A spate of encouraging economic signals in recent weeks has injected optimism that the Indian economy is recovering fast in the wake of phased lifting of the lockdown imposed in the wake of the outbreak of the novel coronavirus since March 2020. With the festive season under way, the sprouting signs of the feel good factor has goaded renewed activities in the real sectors of the economy in these pandemic-hit times with the encouraging tidings of the uptick in the collection of the Goods and Services Tax (GST) for the month of October, 2020 as over 1.05 lakh crore of rupees has been gleaned from the GST in a single month. By far, this is the highest monthly yield from the indirect tax since February just prior to the pandemic spread in March and the first long lockdown the domestic economy had to undergo.
It needs to be noted that the 10.25 per cent increase in October came close on the heels of a 4 per cent rise in September. Set against the sixth successive months of contraction in GST revenue since March, this rising two-month trends reflect a recovery that is gaining momentum gradually but surely too. October spurt in GST revenues broadly relate to the real sectors activity in September, a month in which marked improvements were logged in a range of high-frequency indicators, including exports and the purchasing managers’ index (PMI) for manufacturing. To confirm that the resumption of activity is not just a flash in the pan, the country’s manufacturing sector improved for the third straight month in October with companies enhancing output to the greatest extent in 13 years amid robust sales growth.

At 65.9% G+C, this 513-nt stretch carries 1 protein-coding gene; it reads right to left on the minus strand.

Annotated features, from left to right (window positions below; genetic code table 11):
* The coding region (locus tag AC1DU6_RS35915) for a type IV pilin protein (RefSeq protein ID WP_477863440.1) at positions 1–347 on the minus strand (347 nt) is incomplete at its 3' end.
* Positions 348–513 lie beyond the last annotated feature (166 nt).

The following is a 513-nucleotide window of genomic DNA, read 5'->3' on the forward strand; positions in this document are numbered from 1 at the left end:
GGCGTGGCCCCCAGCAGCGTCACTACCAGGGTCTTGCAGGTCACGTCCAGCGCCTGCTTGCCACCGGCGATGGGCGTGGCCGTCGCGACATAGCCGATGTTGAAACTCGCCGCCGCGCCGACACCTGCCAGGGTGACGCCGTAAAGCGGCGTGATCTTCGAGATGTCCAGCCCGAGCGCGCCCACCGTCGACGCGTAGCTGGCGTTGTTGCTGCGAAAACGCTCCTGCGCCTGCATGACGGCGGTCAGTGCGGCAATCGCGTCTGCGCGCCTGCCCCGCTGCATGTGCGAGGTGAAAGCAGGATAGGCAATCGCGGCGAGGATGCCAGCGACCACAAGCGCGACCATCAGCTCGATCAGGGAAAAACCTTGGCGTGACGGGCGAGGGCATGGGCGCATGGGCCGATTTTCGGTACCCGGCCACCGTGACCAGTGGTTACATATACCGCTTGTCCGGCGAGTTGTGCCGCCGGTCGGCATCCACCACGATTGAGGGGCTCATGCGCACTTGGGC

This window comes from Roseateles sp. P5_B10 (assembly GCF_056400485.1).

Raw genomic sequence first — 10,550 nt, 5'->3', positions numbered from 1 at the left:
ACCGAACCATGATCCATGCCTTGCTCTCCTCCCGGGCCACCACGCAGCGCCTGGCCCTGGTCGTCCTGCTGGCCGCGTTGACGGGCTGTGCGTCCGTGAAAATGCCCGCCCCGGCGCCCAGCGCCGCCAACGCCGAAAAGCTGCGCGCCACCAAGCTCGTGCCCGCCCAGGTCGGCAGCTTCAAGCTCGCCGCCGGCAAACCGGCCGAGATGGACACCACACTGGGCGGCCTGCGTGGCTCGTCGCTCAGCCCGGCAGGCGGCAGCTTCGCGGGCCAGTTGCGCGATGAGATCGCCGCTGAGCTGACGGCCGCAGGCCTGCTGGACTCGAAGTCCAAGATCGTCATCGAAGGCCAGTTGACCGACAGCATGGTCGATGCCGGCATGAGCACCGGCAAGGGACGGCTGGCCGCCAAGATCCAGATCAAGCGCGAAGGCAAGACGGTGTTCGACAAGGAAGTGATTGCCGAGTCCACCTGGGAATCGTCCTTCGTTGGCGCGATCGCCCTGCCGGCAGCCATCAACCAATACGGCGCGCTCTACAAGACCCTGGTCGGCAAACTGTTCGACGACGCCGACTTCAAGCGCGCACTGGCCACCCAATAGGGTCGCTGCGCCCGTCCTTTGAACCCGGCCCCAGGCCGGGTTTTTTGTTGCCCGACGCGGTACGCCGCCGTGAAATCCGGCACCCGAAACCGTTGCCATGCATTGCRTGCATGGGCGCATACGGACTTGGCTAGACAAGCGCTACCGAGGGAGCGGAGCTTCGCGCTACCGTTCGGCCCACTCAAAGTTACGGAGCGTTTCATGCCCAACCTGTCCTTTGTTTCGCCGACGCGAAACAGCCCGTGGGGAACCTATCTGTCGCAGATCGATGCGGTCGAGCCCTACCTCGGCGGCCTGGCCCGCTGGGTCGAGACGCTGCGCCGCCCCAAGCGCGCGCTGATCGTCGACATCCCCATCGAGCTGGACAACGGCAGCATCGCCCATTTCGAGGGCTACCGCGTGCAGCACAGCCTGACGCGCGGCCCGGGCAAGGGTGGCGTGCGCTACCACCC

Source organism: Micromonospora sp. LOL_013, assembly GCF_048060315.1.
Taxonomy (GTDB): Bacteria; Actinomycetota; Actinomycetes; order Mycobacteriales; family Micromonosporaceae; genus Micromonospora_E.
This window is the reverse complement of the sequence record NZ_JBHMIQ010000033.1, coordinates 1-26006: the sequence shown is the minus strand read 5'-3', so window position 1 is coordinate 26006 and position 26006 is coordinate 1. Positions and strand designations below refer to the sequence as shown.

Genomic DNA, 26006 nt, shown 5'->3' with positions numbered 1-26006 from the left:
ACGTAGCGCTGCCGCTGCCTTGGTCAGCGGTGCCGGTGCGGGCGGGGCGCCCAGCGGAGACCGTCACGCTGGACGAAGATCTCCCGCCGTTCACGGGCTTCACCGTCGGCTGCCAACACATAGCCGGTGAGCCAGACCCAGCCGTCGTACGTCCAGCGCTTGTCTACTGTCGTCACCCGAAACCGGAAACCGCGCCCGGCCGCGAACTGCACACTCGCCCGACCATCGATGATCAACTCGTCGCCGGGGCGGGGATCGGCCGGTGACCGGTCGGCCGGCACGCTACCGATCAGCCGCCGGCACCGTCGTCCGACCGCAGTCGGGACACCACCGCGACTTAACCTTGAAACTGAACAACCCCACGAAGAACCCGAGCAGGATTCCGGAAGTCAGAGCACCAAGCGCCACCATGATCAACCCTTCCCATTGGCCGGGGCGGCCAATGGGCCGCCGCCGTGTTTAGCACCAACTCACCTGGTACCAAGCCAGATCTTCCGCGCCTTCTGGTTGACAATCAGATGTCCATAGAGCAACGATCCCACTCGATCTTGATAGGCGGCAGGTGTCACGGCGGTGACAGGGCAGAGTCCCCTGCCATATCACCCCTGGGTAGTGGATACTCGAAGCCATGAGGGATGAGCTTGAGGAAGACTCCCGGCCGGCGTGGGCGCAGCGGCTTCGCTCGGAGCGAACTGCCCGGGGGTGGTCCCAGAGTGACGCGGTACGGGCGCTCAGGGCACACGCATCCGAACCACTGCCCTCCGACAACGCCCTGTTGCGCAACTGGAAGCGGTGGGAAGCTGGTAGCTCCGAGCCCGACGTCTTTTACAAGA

The headline seasonally adjusted monthly survey, HIS Markit India Manufacturing Purchasing Managers Index (PMI) rose from 56.8 in September to 58.9 in October to portray the robust improvement in the health of this employment-oriented sector in more than a decade. In April, the index has slipped into contraction mode, after remaining in growth territory for 32 consecutive months. In PMI language, a print above 50 means expansion, while a score below that purports contraction. The survey authors said levels of new orders and output at Indian manufacturers continued to recover from the Covid-19 induced contractions noticed earlier in the year, with the PMI results for October reflecting historically-sharp monthly rates of expansion. Manufacturers indicated that the ongoing relaxation of Covid-19 curbs, better market conditions and improved demand helped them to secure new work in October. As big firms scaled up production further, the country’s largest automakers have clocked record sales in October, which is bound to bolster GST collections used to compensate States, an issue that has threatened to disturb the cooperative federalism in recent months.
Interestingly, the domestic services sector has moved in lock step with the manufacturing segment by registering a recovery in activity. While a revival of the manufacturing activity began in August, the tardy but manifest improvement in the services segment with solid expansion in new work and business activity in October that this major contributor to the country’s gross domestic product (GDP) is beginning to exert its sway for consolidating the tangible gains in the economy. A particularly noteworthy feature is that the country’s foreign direct investment (FDI) flows during the first five months of the current fiscal from April to August hit a huge point, albeit the pandemic, by rising 13 percent to more than 35 billion dollars, according to the Economic Affairs Secretary Mr. Tarun Bajaj.
Against this unfolding upbeat economic scenario, the Prime Minister Narendra Modi is chairing a virtual meeting with twenty large global investors, including several sovereign wealth and pension funds, to highlight India’s continued attraction as an investor preferred destination in the capital today. The message is loud and clear that in the uncertain period posed by the pandemic across the world, India remains a hope for pulling the global economy as it has the heft and weight with a billion plus populace and a massive market to serve and be served in turn.
Script: G. Srinivasan, Senior Journalist